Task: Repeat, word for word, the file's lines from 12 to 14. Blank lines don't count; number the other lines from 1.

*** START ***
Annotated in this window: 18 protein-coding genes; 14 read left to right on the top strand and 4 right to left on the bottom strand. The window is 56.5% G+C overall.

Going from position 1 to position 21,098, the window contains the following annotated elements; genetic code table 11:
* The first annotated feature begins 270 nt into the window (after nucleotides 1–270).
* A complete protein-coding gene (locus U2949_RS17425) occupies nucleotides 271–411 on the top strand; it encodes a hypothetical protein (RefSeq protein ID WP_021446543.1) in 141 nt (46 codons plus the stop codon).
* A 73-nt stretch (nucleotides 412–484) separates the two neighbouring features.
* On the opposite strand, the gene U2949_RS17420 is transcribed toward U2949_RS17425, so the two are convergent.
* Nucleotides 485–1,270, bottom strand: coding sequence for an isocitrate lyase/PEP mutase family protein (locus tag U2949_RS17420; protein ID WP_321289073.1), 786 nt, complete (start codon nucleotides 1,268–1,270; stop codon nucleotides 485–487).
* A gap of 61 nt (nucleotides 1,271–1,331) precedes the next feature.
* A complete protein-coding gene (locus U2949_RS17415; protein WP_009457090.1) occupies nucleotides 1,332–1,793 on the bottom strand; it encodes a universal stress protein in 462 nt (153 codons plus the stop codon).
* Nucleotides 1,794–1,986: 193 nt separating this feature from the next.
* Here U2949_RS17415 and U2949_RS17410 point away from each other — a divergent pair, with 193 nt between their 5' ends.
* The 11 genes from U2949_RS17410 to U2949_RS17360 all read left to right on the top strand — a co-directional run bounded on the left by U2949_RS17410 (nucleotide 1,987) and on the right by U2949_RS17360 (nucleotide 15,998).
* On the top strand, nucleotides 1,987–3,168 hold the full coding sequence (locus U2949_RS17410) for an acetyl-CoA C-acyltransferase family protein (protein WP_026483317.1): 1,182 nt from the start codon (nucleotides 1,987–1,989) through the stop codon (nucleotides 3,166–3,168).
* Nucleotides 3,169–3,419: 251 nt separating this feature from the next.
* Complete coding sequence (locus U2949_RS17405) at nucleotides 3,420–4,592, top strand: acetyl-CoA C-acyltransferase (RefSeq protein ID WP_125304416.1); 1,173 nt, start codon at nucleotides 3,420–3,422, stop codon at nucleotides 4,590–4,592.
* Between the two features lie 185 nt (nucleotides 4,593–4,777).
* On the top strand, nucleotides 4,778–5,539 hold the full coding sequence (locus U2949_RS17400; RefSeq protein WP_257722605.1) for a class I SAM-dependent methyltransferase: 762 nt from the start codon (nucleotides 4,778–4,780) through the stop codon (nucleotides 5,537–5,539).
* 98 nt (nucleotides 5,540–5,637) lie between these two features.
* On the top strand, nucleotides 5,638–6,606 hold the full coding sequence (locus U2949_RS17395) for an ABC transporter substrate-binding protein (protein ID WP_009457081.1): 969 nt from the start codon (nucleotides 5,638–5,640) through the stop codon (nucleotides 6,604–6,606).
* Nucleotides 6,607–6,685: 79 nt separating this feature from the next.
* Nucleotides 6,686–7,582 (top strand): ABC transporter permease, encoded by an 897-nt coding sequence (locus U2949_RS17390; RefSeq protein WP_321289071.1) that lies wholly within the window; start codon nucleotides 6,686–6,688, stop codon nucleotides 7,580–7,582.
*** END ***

* The 11 genes from U2949_RS17410 to U2949_RS17360 all read left to right on the top strand — a co-directional run bounded on the left by U2949_RS17410 (nucleotide 1,987) and on the right by U2949_RS17360 (nucleotide 15,998).
* On the top strand, nucleotides 1,987–3,168 hold the full coding sequence (locus U2949_RS17410) for an acetyl-CoA C-acyltransferase family protein (protein WP_026483317.1): 1,182 nt from the start codon (nucleotides 1,987–1,989) through the stop codon (nucleotides 3,166–3,168).
* Nucleotides 3,169–3,419: 251 nt separating this feature from the next.